Get a bicycle. You will not regret it, if you live.
— Mark Twain.
I was visiting our outdoor co-op, preparing for the spring Fern Hill camping trip, minding my own business. I passed by an aisle of bikes when one of them, its steel frame a to-die-for color called coastal grey, started calling to me.
“Take me home,” the bike said. “Now.”
It’s name was Novara Fusion.
“I can’t,” I said. “What will I tell Nick? He’ll want a new bike too.”
“I’m 20% off. Today only. He doesn’t need to know.”
I took the bike home and hid it in our shed.
Is there any invention of man or woman more perfect than the bicycle? It’s the most efficient machine in the world. Four times as fast as walking with no more effort.
You’d think the Greeks or Romans would have invented something so basic, but you’d be wrong. The ancient dream of a human-powered vehicle was fully realized only a century and a quarter ago, and sparked revolutions. It was an achievement on a par with any you’d care to name—the telephone, the computer, the electric light bulb. It took the conception of air tires, ball bearings, gears, and spoked wheels to do it. It paved the way for the automobile.
Let me tell you what I think of bicycling. I think it has done more to emancipate women than anything else in the world.
— Susan B. Anthony
I had my childhood bikes, but when I went away to college I put away childish things. Then, in my junior year, tired of the long trek from Calhoun College to the Kline Biology Tower and feeling pathetic and alone, I bought a used three-speed. On it I would race down the streets of New Haven at night, riding rings in Beinecke Plaza for the sheer joy of it.
Then medical school and a long dry spell of serious adulthood. Then Nick.
“You don’t know how to teach anyone anything!” Nick said to me, throwing his first two-wheeler down in disgust.
Fortunately, his friend Jay and Jay’s mom Jennifer were with us.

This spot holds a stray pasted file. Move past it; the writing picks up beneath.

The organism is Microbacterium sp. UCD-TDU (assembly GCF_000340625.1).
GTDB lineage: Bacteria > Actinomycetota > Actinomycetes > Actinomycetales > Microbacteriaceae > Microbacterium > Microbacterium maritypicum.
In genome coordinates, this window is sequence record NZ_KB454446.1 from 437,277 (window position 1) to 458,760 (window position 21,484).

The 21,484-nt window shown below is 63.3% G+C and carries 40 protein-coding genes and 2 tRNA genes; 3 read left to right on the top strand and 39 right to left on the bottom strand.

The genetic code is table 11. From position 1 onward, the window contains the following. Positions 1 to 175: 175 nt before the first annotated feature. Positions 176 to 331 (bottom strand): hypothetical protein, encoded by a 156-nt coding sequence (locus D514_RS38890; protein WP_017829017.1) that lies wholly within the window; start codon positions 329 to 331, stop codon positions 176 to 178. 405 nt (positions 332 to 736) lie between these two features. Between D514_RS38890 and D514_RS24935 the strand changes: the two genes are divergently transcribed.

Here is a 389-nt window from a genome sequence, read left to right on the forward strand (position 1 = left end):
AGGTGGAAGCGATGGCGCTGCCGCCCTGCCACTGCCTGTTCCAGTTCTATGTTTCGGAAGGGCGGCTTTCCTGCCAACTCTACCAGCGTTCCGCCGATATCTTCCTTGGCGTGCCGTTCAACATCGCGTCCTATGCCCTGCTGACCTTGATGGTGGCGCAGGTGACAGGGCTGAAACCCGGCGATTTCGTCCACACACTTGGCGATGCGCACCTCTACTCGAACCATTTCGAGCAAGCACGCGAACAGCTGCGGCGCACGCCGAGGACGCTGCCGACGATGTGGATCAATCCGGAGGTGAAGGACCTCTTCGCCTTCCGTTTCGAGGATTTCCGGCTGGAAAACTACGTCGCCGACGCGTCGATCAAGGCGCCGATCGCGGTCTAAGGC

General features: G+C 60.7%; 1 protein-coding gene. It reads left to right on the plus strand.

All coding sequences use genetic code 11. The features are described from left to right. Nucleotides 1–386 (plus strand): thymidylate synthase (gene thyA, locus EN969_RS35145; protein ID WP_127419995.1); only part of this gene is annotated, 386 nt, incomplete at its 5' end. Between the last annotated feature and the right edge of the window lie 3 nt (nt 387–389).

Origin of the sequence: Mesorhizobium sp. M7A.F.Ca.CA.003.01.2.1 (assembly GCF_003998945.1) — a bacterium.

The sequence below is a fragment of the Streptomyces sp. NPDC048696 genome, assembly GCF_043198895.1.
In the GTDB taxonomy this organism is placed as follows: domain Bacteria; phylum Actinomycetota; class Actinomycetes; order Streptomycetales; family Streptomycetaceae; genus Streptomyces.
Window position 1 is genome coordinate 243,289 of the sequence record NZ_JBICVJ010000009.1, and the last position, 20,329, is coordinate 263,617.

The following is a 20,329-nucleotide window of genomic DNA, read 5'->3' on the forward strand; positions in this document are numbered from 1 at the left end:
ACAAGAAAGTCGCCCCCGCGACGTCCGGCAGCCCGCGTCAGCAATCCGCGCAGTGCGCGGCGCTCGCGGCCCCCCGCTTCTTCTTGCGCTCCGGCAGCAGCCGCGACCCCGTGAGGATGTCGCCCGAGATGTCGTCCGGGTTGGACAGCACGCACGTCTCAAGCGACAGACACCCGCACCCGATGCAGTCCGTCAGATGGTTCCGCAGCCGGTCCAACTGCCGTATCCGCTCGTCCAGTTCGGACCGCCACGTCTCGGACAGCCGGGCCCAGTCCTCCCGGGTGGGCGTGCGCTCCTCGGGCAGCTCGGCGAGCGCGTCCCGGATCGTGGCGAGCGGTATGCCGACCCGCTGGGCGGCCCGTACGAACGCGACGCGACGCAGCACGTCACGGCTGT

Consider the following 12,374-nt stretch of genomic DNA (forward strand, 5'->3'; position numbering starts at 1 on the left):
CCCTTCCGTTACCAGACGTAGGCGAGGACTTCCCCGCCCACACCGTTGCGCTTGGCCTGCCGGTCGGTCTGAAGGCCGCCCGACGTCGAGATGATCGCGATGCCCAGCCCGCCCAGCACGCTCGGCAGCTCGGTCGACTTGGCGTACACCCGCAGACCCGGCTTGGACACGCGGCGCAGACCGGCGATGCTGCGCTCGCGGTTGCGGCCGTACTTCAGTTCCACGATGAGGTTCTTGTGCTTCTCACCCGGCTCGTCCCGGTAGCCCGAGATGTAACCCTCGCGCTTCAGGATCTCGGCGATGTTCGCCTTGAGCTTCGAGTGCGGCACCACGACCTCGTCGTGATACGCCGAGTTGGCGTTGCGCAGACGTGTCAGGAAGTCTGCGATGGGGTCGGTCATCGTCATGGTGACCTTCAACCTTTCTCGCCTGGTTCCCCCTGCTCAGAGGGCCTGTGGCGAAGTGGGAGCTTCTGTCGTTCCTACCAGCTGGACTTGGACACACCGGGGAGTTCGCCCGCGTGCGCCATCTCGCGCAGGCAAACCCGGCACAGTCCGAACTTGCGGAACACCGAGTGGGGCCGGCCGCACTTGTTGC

“Nick,” Jennifer said, “You get back on that bike and you pedal hard and you look straight ahead. Now go!”
Go he did and that was that. From then on we rode together, he on his twenty-inch, me on a rusty Irish racer I’d picked up long ago and had mostly ignored since. I was too old for it by the time Nick learned to ride. I needed something more genteel, with fewer, easier gears, a softer seat, and standard handlebars. I waited for the right thing. A year passed. Enter the Novara Fusion.
Every week, I visited it in the shed and caressed its steel, coastal grey frame.
“When?” it said, its handle bars full of reproach.
“Patience,” I said.
I was waiting now for Nick’s legs to grow.
Finally, on a routine seat-raising visit to the local bike shop, the technician announced, “Seat can’t go up anymore. He needs a new bike.”
“Okay!” I said. “No problem!”
We settled on a nifty, black, Trek 24-inch. Eight gears and hand brakes.
On the way home, I said, “So, Nick, guess what, I got a new bike too.”
A SHORT DISTANCE FROM MY BODY
We’ve been to his school and back (8 miles) and up and down the four-mile bike path by the creek. Mostly we go to the nearby park, racing over grass and dirt trails, across a soccer field, up and down a long asphalt straightaway.
Like Joyce’s Mr. Brown, I live a short distance from my body. But on a bike I am my body. I am earth and air. I can’t make plans or phone calls, can’t obsess about my weight, can’t do anything but ride. It’s pure meditation, pure ecology, pure democracy. Pure wind, pure union, pure now.
I’m told that catching a thermal in a glider and spiraling upward is like receiving the kiss of God. That’s an expensive kiss.
Give me an everyday, coastal grey, human-powered kiss.
Get a bike.
YOU MIGHT ALSO ENJOY:
It’s All About the Bike – How the most perfect invention came to be. This might just be the best book ever written.
Do you still ride?
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